Linux Taking on Higher Enterprise Profile

 
 
By Peter Galli  |  Posted 2004-01-16 Email Print this article Print
 
 
 
 
 
 
 

UPDATED: Linux and open source may be reaching a new era as the faithful congregate at next week's LinuxWorld conference in New York.

Linux and open source may be reaching a new era as the faithful congregate next week at the LinuxWorld conference in New York. As the legal battles over Linux and Unix continue to play out, more vendors are offering users legal indemnity, and the 2.6 kernel will soon start finding its way into products.
But according to Sam Greenblatt, senior vice president and chief architect for Computer Associates International Inc.s Linux Technology Group, in Islandia, N.Y., the show will be about much more than that.
"Industry executives will be using their keynotes to make the declaration that we are now into the Linux generation," Greenblatt said in an interview. "Like the transition toward the PC in the 1980s, Linux has now matured to the point where it will be taking over as the next form of computing. The SCO [Group Inc.] lawsuit and all the issues related to that are yesterdays old news. We are going to be stressing the maturity of Linux and how pervasive it has become." Nevertheless, the legal story will be a hot topic. This week, Open Source Development Labs Inc. created a $10 million Linux Legal Defense Fund to defend users against litigation from SCO. Novell Inc., of Provo, Utah, has also set up a Linux Indemnification Program for its SuSE Enterprise Linux customers, under certain conditions, with protection against intellectual property challenges to Linux and to help reduce the barriers to Linux adoption in the enterprise. The moves will put more pressure on IBM to consider indemnifying its Linux customers, something the Armonk, N.Y., company has not done, although Scott Handy, a Linux vice president at IBM, told eWEEK there is "no change in our policy toward customer indemnification."
Instead, IBM will use next weeks conference to announce its NT-to-Linux Migration Program, designed to encourage customers still running the Windows NT legacy operating system to move to Linux. IBM will offer free NT-to-Linux migration classes and give education and training to its global base of business partners. Next page: Will Microsoft extend Windows NT support?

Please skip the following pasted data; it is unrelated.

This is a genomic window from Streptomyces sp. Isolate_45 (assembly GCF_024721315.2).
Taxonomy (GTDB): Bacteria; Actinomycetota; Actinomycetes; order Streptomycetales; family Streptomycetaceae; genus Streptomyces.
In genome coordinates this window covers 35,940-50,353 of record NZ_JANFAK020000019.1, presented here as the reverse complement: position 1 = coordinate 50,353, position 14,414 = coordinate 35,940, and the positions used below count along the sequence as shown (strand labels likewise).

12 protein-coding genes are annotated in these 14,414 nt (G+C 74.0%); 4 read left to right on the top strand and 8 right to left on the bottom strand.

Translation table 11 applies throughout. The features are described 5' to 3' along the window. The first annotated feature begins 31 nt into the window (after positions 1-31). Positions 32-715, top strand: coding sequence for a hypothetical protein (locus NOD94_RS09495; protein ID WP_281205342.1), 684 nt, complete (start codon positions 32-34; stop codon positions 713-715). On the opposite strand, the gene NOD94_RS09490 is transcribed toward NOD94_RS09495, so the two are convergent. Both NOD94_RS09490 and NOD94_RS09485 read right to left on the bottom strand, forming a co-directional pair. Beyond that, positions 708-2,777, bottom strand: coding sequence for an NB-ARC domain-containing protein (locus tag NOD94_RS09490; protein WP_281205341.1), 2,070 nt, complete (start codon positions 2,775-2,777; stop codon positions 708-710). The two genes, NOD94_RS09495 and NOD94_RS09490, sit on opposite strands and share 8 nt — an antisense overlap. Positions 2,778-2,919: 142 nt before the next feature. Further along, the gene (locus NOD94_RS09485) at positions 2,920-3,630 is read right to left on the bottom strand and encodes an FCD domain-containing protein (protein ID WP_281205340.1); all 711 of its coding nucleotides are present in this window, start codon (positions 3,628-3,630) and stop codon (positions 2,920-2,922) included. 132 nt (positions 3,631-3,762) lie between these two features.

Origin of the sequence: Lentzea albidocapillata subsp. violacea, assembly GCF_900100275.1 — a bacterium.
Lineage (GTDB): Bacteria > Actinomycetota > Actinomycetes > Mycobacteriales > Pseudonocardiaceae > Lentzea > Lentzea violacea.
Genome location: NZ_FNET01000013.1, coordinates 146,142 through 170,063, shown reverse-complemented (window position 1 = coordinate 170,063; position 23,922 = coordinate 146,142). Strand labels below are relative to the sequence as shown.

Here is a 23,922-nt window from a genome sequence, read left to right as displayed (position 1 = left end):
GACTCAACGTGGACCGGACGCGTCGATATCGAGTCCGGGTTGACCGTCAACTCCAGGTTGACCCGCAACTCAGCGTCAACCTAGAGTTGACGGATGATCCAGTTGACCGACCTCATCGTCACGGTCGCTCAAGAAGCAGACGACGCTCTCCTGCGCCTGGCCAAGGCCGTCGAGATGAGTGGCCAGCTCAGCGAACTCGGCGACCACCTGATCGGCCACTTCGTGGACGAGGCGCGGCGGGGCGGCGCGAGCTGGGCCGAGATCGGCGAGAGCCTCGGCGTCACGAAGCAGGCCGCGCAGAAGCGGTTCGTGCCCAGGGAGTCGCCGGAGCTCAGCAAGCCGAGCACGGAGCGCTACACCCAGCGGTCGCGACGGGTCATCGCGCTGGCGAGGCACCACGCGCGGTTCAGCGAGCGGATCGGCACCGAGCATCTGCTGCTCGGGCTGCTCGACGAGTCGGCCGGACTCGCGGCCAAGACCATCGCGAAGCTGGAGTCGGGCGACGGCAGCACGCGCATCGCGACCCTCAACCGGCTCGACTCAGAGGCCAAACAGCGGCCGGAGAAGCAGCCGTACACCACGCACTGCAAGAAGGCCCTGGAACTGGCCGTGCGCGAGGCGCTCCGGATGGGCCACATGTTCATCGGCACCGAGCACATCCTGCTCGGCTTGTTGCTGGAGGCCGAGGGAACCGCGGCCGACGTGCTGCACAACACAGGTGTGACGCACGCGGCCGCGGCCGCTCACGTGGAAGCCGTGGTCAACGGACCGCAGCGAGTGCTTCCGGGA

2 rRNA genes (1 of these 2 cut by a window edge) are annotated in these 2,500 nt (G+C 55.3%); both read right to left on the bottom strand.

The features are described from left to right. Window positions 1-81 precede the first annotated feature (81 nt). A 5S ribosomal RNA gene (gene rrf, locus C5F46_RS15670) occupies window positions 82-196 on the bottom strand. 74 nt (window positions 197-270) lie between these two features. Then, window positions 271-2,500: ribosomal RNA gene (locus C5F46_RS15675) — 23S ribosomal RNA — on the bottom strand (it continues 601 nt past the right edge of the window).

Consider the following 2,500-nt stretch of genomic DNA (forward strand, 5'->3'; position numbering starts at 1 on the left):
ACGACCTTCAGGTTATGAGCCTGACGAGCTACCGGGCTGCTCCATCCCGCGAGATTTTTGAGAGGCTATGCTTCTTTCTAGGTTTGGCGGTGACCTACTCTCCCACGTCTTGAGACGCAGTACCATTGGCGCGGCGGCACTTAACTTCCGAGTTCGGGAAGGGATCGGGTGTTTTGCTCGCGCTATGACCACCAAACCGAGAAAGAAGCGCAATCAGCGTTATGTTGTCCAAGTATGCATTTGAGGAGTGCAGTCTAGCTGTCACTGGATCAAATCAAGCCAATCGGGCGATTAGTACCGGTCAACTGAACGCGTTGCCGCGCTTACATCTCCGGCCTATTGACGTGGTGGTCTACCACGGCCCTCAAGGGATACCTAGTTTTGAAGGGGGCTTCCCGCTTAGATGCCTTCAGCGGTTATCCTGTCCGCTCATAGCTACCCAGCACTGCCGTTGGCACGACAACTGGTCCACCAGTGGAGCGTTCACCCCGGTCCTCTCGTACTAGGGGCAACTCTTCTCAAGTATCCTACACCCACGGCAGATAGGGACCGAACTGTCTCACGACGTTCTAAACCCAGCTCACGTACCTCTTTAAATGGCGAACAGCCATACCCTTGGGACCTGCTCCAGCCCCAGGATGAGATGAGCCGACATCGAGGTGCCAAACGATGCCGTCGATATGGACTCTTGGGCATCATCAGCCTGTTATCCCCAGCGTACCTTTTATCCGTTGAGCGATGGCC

Peter Galli has been a financial/technology reporter for 12 years at leading publications in South Africa, the UK and the US. He has been Investment Editor of South Africa's Business Day Newspaper, the sister publication of the Financial Times of London.

He was also Group Financial Communications Manager for First National Bank, the second largest banking group in South Africa before moving on to become Executive News Editor of Business Report, the largest daily financial newspaper in South Africa, owned by the global Independent Newspapers group.

He was responsible for a national reporting team of 20 based in four bureaus. He also edited and contributed to its weekly technology page, and launched a financial and technology radio service supplying daily news bulletins to the national broadcaster, the South African Broadcasting Corporation, which were then distributed to some 50 radio stations across the country.

He was then transferred to San Francisco as Business Report's U.S. Correspondent to cover Silicon Valley, trade and finance between the US, Europe and emerging markets like South Africa. After serving that role for more than two years, he joined eWeek as a Senior Editor, covering software platforms in August 2000.

He has comprehensively covered Microsoft and its Windows and .Net platforms, as well as the many legal challenges it has faced. He has also focused on Sun Microsystems and its Solaris operating environment, Java and Unix offerings. He covers developments in the open source community, particularly around the Linux kernel and the effects it will have on the enterprise.

He has written extensively about new products for the Linux and Unix platforms, the development of open standards and critically looked at the potential Linux has to offer an alternative operating system and platform to Windows, .Net and Unix-based solutions like Solaris.

His interviews with senior industry executives include Microsoft CEO Steve Ballmer, Linus Torvalds, the original developer of the Linux operating system, Sun CEO Scot McNealy, and Bill Zeitler, a senior vice president at IBM.

For numerous examples of his writing you can search under his name at the eWEEK Website at www.eweek.com.

 
 
 
 
 
 
 

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